Gayla Blaisdell Performs the Songs of Ross and Paulus

By Berg, Gregory | Journal of Singing, January 1, 2017 | Go to article overview

Gayla Blaisdell Performs the Songs of Ross and Paulus


Berg, Gregory, Journal of Singing


Gay la Blaisdell Performs the Songs of Ross and Paulus. Gayla Bauer Blaisdell, soprano; Elaine M. Ross, piano; Dorothy Henderson, trumpet. (55:21)

Elaine Ross: "Will the Wind Whisper?1' "Only Then Can We Smile"; Four Emily Dickinson Songs: "Heart, We Will Forget Him," "Why Do They Shut Me Out Of Heaven?" "Will There Really be a Morning?" "There Came a Wind Like a Bugle"; Stephen Paulus: Erotic Spirits: "Eros," "Together We Celebrate," "How Sweet," "Love's Delicacy," "Doing, a Filthy Pleasure Is, and Short," "Alone, Lonely," "Fireflies," "Late Evening."

The world of music is still mourning the unexpected death in 2014 of composer Stephen Paulus, one of the finest and most highly regarded choral music composers of the last half century. Two of his motets, "Pilgrim's Hymn" and "Hymn to America," are among the most often performed works of their kind, but they are only the tip of a most formidable iceberg. Paulus crafted more than 600 works, with many written as composer-inresidence for both the Minnesota Orchestra and the Atlanta Symphony Orchestra. Among his most notable compositions was the Holocaustthemed oratorio To Be Certain of the Dawn, as well as his opera The Postman Rings Twice, which is the most frequently performed of his twelve operas. A staggering array of singers, including Samuel Ramey, Elizabeth Futral, Jessye Norman, Hâkan Hagegârd, and Evelyn Lear, commissioned works from him. Not many composers of our time can boast of such a legacy.

Art songs are not the first thing one thinks of with Paulus, but he composed more than sixty of them, including several highly regarded cycles such as All My Pretty Ones, The Long Shadow of Lincoln, and Bittersuite. Erotic Spirits was actually conceived for soprano and orchestra and premiered by Deborah Voigt and the Augusta Symphony Orchestra in 2004. The performance here is of the composer's own piano reduction, and one has not the slightest sense that this is the pale echo of a richer original. It is an endlessly colorful and evocative work, with Paulus drawing vivid inspiration from this array of ancient texts on various themes of love and passion. As for the vocal writing, it displays Paulus's faultless instincts both for setting text and for crafting grateful vocal lines, although the tessitura of some of these songs is unkind. Be forewarned that if one's acquaintance with the music of Stephen Paulus is confined to his best known choral anthems, then these songs are apt to be a shocking surprise. There is a brash inventiveness at play here that is worlds away from the soothing radiance of his "Hymn to America." One should listen especially for the lengthy piano introductions that create a rich and compelling backdrop for each and every song. His use of dissonance is fairly daring but always to the service of the text at hand.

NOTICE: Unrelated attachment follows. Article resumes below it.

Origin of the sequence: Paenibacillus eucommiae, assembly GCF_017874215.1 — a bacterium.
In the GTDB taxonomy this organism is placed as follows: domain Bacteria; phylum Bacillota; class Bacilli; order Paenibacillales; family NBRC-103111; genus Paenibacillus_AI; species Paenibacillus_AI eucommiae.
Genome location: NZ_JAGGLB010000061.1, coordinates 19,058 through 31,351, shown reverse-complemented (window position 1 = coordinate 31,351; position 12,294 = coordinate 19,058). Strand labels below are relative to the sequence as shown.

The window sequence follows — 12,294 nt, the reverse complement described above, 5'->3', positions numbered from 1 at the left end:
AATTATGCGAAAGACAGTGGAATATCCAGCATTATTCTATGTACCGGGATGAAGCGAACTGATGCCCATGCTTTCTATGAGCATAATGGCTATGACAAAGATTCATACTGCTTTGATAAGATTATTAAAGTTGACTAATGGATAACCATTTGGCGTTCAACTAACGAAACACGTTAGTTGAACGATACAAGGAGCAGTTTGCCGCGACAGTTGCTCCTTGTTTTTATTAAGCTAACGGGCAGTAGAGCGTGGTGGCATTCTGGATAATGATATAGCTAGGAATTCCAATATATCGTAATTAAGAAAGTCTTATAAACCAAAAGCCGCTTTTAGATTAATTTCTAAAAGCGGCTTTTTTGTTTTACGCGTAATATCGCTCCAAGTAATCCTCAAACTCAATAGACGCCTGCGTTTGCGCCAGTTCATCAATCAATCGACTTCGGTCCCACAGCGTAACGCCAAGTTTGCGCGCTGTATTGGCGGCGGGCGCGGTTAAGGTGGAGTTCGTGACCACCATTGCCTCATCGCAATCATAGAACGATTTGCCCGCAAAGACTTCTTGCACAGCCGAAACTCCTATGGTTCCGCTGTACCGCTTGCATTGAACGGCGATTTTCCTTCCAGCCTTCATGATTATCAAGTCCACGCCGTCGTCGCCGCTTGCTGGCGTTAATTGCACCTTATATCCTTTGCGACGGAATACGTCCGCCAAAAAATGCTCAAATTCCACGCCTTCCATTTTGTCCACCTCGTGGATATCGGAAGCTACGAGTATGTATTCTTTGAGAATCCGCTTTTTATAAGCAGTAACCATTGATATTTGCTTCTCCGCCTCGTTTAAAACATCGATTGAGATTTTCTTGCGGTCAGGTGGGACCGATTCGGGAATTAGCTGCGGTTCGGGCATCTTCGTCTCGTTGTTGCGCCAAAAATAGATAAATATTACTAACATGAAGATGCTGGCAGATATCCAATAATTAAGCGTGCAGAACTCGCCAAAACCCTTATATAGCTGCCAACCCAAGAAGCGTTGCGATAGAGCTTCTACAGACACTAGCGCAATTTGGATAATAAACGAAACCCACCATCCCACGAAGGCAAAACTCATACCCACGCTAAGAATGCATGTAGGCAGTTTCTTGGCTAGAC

The recording opens with six songs by the disk's pianist, Elaine Ross, who is a theory professor at Ohio University and a prolific composer in a number of different genres. Her Four Emily Dickinson Songs tread on familiar ground, since three of the four poems are part of Aaron Copland's iconic set of Dickinson songs. …

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